In his message to the EC before he assumed the presidency, Mr Major said: 'I am looking forward to . . . demonstrating Britain in its proper place - at the heart of Europe.'
It has not turned out quite like that. It is not only the setbacks of the currency fiasco, the rows with the Bundesbank, the withdrawal from the exchange rate mechanism, the immensely difficult problems thrown up by the Danish referendum, or even the mounting crescendo of contradictions on almost every policy one can think of, that have presented such a sorry spectacle of the presidency. There also has been an almost total lack of direction and leadership.
The truth is that the Government still hankers after the notion that the EC should be regarded as no more than a trading bloc of co-operating nations, rejecting the concept of building a true community, as accepted by all others except Denmark. The opt-out on the social chapter has been accompanied by opt-outs on the questions of a central bank and a common currency. All have had the effect of marginalising Britain's view on the substance and details of these critical issues, and London has lost out as the site for the central bank.
So, in its pivotal role as president, the UK has not only isolated itself on policies of central importance but also has manipulated the agenda to advance its own alleged interests rather than help promote agreement among member states - the essential role of the presidency. The clearest example lies in the development of social policies, where Britain has stymied progress over the past six months. There are many others.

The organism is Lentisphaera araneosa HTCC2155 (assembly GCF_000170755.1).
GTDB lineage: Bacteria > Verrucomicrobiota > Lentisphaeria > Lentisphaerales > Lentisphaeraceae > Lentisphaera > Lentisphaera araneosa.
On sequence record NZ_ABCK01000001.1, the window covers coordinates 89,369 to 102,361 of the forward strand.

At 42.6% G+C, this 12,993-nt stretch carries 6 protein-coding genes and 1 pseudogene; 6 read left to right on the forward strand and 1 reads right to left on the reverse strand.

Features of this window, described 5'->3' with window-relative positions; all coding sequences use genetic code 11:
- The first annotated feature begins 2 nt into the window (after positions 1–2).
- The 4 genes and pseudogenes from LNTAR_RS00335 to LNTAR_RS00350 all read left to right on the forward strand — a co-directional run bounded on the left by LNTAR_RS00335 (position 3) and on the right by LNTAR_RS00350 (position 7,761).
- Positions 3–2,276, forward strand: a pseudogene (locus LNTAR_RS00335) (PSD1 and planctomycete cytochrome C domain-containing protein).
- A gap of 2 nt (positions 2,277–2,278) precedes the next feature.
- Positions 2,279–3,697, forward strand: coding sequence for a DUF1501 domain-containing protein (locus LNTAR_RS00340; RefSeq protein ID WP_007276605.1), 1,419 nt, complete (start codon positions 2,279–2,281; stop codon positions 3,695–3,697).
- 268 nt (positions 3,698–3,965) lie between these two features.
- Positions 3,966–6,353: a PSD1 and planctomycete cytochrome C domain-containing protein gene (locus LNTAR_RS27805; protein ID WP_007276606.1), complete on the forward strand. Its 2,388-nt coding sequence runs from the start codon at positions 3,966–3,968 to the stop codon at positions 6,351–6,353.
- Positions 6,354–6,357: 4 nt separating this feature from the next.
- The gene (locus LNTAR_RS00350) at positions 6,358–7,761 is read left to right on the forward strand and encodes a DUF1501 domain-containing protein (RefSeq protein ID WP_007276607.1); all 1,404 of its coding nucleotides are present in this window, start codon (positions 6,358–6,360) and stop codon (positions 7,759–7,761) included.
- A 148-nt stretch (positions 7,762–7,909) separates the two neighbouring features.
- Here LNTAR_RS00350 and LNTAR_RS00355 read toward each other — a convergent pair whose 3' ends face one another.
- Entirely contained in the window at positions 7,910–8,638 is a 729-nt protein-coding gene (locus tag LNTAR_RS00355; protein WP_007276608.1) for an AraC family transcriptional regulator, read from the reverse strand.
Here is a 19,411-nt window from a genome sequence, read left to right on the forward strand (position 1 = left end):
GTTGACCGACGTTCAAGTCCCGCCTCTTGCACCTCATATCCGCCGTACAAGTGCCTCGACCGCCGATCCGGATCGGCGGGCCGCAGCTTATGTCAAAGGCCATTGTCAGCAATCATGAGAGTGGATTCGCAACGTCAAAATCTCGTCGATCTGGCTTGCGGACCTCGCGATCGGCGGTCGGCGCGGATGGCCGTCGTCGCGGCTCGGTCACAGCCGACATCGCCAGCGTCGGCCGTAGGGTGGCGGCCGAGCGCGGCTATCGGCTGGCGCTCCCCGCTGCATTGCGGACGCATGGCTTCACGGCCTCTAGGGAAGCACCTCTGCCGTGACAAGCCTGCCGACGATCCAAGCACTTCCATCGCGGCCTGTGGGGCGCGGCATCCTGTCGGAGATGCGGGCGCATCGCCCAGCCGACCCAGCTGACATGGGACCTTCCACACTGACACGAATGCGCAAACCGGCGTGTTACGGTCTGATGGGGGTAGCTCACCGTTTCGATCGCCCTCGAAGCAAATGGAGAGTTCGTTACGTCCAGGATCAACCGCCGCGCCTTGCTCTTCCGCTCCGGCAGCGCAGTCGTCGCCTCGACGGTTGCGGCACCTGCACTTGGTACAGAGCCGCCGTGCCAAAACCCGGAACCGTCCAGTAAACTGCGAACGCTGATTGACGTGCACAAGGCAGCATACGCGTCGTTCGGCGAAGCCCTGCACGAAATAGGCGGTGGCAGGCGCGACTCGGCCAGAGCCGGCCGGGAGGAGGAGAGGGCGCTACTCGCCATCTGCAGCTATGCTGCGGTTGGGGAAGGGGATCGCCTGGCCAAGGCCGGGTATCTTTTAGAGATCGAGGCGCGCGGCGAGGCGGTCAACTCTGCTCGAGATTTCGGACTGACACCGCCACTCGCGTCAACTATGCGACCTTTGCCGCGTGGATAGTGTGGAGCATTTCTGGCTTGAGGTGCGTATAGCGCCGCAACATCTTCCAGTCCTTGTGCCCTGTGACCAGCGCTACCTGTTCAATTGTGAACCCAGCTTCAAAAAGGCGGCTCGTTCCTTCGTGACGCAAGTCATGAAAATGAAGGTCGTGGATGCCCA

With unemployment in the EC at more than 15 million, it was vital for the presidency to have accorded priority to economic recovery. Instead, Britain has been grudging and minimalist. The presidency has reneged on the principle of a cohesion fund, as agreed at Maastricht, to help poorer states (Spain, Portugal, Ireland and Greece - and conceivably the UK in the not-too-distant future), and these countries may now unite to exclude the accession of Austria, Finland, Norway and Sweden.
Britain's voice has been muted on the issue of giving the citizens of Europe more control over decisions taken at EC level. Insufficient prominence has been given to tackling the 'democratic deficit', which goes to the heart of concerns of remoteness about the community's institutions. The British presidency has become obsessed about one issue - defining 'subsidiarity' - but even this may be a sham.
Regrettably, the presidency has lacked coherence, conviction and vision, but in one area it stands unchallenged - presentational ingenuity. I suppose we can count on that, if on little else.
Lord Clinton-Davis is a former EC Commissioner.